GABORONE – Economists have urged Botswana to undergo what they termed a second economic transformation. In a report compiled by Econsult Botswana, economists Dr Keith Jefferies and Sethunya Sejoe warned that diamond mining is unlikely to drive economic growth in future, as opposed to providing a foundation for current economic activity and income levels.
“Second, as mines get deeper and more difficult to exploit, costs of production go up and hence profits – and the sector’s contribution to GDP and government revenues – will gradually decline,” the duo said.
Thirdly, they said, the population is growing, so constant diamond production actually entails declining production (and income) per capita. They said there are also various economic and social stresses apparent that require something other than “business as usual”.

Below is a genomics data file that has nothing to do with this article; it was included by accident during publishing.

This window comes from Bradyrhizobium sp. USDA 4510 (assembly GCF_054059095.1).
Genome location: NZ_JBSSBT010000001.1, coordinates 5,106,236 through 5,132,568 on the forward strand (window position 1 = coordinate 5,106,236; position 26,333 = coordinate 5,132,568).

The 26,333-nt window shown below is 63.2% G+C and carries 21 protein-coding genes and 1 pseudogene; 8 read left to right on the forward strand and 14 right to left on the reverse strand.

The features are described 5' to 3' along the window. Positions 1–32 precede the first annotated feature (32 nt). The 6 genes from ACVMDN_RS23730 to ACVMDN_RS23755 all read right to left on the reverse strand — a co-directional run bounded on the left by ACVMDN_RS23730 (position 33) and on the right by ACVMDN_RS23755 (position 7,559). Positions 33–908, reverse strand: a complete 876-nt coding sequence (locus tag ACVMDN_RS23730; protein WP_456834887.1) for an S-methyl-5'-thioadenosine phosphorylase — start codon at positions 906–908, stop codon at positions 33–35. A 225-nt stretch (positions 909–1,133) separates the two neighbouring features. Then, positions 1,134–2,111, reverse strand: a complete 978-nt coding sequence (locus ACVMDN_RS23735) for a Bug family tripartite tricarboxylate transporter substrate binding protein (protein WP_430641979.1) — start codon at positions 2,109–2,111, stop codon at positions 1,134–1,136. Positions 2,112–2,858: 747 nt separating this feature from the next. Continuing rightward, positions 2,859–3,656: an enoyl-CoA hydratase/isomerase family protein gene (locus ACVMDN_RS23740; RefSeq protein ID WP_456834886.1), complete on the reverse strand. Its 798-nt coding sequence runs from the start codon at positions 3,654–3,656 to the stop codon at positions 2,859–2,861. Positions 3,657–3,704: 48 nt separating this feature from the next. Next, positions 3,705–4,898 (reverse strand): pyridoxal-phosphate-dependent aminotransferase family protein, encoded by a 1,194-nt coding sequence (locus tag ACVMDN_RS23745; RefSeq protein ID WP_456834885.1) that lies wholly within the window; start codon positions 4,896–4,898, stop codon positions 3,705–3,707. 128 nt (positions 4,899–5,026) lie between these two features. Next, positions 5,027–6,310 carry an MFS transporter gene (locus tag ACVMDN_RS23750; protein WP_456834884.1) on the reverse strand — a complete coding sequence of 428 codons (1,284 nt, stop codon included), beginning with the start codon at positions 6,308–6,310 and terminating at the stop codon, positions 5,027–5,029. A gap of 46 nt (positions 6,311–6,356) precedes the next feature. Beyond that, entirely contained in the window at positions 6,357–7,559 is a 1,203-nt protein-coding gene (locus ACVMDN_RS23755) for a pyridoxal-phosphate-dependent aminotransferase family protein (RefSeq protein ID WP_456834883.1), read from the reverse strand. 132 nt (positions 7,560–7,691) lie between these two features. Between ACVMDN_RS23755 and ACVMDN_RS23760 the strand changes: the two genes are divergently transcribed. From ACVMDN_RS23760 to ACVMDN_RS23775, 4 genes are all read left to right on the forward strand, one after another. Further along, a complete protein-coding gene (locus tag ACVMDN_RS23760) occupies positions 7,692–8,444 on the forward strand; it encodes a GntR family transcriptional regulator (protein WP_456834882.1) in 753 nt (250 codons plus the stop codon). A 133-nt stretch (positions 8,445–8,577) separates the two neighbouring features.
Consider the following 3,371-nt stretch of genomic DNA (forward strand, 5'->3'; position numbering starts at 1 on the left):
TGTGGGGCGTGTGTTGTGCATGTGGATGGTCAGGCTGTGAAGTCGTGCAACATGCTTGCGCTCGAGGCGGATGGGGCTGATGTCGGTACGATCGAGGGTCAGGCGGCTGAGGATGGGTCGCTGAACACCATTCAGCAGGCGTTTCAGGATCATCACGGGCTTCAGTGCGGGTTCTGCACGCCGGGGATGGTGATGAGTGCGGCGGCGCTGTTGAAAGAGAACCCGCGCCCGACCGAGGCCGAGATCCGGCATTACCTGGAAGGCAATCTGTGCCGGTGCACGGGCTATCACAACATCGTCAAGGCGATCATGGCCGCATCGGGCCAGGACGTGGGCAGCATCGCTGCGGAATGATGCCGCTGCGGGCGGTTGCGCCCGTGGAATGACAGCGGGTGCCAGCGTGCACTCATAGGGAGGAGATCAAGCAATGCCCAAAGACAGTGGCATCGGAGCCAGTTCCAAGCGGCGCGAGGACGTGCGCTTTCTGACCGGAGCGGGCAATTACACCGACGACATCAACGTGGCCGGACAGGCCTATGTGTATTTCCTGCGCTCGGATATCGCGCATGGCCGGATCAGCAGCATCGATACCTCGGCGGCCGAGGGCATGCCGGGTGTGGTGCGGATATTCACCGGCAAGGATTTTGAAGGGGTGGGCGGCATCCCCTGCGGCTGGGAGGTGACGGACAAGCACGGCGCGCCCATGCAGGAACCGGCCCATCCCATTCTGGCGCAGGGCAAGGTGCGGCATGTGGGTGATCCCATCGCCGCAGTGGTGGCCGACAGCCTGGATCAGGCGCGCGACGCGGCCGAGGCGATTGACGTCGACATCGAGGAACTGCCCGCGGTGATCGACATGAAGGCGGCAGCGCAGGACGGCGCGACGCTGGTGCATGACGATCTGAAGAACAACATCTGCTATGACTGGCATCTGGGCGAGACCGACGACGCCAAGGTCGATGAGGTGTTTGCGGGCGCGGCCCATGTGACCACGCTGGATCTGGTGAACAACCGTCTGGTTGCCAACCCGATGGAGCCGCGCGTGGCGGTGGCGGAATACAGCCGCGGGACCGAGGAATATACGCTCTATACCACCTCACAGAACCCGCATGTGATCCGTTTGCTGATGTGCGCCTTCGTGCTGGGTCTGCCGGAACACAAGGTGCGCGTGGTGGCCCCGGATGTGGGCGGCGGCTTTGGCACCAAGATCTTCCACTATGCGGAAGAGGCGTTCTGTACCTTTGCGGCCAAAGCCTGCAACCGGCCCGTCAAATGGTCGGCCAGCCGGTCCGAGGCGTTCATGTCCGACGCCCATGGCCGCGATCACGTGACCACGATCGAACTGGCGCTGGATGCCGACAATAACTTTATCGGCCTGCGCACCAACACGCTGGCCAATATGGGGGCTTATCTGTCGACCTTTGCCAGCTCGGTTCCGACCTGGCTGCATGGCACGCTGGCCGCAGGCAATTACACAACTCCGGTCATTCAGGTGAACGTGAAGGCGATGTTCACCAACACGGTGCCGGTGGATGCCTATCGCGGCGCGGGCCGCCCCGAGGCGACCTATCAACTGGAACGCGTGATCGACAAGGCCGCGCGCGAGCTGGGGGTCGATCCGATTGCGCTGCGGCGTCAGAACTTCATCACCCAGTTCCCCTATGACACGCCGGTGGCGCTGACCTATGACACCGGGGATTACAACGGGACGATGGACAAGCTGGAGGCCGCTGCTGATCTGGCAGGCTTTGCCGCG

“Poverty rates have come down, but are still too high. Unemployment is high, because the rate of job creation is far too slow. Inequality is far too high, and the majority of households struggle to afford decent housing. Too many people are dependent upon government for their monthly incomes, mostly through various social safety net schemes, and this is unlikely to be sustainable,” the economists said.
They explained that what all this means is that a second transformation of the Botswana economy is needed to meet the challenges of the next 50 years.
“Eating diamonds” will not provide the basis for Botswana to move from upper middle-income status to high-income status, they warn. Indeed, it may not even provide the basis for maintaining current income levels.
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